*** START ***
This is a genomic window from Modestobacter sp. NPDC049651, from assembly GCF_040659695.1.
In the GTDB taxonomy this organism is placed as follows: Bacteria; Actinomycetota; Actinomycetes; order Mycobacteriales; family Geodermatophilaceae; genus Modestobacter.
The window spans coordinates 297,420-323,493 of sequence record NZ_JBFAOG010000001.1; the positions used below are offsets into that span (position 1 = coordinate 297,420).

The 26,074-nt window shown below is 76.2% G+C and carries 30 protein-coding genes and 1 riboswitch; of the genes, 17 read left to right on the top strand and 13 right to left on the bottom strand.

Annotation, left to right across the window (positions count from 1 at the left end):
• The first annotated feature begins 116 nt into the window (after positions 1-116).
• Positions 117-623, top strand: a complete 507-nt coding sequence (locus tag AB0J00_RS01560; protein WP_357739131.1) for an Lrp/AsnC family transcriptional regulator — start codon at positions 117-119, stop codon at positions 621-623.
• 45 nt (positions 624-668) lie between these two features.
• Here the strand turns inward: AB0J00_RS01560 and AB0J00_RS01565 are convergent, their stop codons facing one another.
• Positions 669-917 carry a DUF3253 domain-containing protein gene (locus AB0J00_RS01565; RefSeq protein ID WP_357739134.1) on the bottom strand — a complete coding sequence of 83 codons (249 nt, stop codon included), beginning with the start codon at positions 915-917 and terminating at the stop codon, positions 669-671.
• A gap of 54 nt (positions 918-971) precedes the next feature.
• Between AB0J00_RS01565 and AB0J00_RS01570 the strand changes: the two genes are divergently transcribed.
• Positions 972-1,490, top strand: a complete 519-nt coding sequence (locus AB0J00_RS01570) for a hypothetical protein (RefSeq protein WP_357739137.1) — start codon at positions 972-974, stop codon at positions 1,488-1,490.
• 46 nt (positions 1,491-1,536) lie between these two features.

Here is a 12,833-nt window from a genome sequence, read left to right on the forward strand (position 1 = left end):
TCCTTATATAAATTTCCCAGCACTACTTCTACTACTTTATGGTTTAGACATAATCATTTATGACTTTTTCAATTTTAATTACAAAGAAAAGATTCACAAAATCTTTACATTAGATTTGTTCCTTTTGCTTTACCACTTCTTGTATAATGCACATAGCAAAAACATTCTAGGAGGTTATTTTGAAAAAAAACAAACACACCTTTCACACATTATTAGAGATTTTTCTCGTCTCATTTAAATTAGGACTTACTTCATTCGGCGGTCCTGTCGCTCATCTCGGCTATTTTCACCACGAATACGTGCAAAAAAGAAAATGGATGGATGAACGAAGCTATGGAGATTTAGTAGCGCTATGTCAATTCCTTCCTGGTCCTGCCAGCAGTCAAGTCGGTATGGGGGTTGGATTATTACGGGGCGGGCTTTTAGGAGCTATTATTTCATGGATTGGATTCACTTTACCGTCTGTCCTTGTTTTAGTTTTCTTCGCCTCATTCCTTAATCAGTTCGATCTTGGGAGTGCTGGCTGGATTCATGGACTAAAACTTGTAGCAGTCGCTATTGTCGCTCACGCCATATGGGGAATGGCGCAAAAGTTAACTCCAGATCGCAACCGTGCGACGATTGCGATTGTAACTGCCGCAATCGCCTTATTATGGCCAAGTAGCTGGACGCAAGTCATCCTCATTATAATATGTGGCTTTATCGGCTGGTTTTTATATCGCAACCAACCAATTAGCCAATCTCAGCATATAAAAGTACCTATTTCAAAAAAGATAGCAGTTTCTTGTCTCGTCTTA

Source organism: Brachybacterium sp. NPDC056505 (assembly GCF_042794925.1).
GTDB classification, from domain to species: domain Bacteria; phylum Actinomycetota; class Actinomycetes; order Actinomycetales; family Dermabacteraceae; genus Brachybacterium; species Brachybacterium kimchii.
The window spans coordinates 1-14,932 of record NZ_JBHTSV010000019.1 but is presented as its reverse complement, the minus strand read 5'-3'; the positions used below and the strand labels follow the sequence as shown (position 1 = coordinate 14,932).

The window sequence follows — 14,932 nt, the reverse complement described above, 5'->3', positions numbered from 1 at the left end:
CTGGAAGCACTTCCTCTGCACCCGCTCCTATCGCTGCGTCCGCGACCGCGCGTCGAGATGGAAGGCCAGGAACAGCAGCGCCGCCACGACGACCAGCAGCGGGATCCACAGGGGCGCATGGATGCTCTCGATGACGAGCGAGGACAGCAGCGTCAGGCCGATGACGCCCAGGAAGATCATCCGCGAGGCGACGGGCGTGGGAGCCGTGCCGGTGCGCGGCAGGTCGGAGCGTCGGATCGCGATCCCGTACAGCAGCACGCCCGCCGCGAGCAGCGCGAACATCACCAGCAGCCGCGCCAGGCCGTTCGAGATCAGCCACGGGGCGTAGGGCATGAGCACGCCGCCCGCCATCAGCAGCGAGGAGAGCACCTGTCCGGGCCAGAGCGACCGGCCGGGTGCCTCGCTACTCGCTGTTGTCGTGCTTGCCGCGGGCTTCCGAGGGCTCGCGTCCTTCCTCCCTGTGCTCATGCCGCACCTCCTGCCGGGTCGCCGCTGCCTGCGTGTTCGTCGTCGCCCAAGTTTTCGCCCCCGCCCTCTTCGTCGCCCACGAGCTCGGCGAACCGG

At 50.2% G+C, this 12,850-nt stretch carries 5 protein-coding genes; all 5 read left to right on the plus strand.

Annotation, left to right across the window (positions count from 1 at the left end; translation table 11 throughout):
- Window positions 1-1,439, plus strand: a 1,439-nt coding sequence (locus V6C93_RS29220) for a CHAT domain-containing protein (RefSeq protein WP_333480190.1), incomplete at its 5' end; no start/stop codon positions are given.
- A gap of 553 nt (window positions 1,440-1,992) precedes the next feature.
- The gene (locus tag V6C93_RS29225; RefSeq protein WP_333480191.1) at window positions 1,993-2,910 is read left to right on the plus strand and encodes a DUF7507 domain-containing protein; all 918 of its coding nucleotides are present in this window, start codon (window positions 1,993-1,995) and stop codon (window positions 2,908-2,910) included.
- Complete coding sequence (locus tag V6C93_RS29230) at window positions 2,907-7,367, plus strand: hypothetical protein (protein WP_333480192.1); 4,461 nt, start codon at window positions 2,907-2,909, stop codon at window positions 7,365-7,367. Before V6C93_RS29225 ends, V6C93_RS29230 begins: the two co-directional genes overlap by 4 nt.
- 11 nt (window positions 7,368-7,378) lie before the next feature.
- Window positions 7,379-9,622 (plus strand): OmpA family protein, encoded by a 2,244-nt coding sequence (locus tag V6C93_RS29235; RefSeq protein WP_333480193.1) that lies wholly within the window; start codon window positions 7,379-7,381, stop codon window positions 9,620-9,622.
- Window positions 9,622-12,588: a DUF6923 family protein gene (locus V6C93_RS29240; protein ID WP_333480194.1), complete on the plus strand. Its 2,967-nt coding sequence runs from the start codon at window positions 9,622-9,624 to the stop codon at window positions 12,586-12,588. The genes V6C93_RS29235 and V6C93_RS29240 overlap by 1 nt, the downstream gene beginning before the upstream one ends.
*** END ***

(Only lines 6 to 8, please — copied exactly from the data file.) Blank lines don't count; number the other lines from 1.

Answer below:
• The first annotated feature begins 116 nt into the window (after positions 1-116).
• Positions 117-623, top strand: a complete 507-nt coding sequence (locus tag AB0J00_RS01560; protein WP_357739131.1) for an Lrp/AsnC family transcriptional regulator — start codon at positions 117-119, stop codon at positions 621-623.
• 45 nt (positions 624-668) lie between these two features.